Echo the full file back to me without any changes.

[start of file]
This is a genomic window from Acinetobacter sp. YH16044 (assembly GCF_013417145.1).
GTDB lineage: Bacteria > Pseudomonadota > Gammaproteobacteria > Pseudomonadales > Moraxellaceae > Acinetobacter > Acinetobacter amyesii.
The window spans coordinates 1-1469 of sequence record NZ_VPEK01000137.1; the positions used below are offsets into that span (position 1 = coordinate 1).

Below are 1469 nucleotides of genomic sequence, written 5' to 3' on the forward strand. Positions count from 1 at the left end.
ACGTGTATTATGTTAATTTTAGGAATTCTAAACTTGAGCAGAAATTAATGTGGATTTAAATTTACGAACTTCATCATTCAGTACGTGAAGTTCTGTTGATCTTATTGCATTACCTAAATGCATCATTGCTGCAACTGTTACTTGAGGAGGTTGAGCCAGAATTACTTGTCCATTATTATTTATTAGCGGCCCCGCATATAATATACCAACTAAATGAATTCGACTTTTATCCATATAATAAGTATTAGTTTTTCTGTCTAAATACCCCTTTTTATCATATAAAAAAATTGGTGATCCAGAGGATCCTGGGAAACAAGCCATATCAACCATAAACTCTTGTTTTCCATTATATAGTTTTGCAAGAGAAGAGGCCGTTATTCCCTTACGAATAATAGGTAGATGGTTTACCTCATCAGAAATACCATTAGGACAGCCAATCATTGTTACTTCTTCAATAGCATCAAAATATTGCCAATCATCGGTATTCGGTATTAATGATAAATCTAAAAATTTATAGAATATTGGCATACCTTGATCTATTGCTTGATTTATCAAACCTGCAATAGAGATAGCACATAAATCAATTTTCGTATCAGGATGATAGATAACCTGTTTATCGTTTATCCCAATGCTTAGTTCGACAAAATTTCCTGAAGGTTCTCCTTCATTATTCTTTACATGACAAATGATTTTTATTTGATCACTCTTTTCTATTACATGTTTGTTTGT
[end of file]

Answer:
This is a genomic window from Acinetobacter sp. YH16044 (assembly GCF_013417145.1).
GTDB lineage: Bacteria > Pseudomonadota > Gammaproteobacteria > Pseudomonadales > Moraxellaceae > Acinetobacter > Acinetobacter amyesii.
The window spans coordinates 1-1469 of sequence record NZ_VPEK01000137.1; the positions used below are offsets into that span (position 1 = coordinate 1).

Below are 1469 nucleotides of genomic sequence, written 5' to 3' on the forward strand. Positions count from 1 at the left end.
ACGTGTATTATGTTAATTTTAGGAATTCTAAACTTGAGCAGAAATTAATGTGGATTTAAATTTACGAACTTCATCATTCAGTACGTGAAGTTCTGTTGATCTTATTGCATTACCTAAATGCATCATTGCTGCAACTGTTACTTGAGGAGGTTGAGCCAGAATTACTTGTCCATTATTATTTATTAGCGGCCCCGCATATAATATACCAACTAAATGAATTCGACTTTTATCCATATAATAAGTATTAGTTTTTCTGTCTAAATACCCCTTTTTATCATATAAAAAAATTGGTGATCCAGAGGATCCTGGGAAACAAGCCATATCAACCATAAACTCTTGTTTTCCATTATATAGTTTTGCAAGAGAAGAGGCCGTTATTCCCTTACGAATAATAGGTAGATGGTTTACCTCATCAGAAATACCATTAGGACAGCCAATCATTGTTACTTCTTCAATAGCATCAAAATATTGCCAATCATCGGTATTCGGTATTAATGATAAATCTAAAAATTTATAGAATATTGGCATACCTTGATCTATTGCTTGATTTATCAAACCTGCAATAGAGATAGCACATAAATCAATTTTCGTATCAGGATGATAGATAACCTGTTTATCGTTTATCCCAATGCTTAGTTCGACAAAATTTCCTGAAGGTTCTCCTTCATTATTCTTTACATGACAAATGATTTTTATTTGATCACTCTTTTCTATTACATGTTTGTTTGT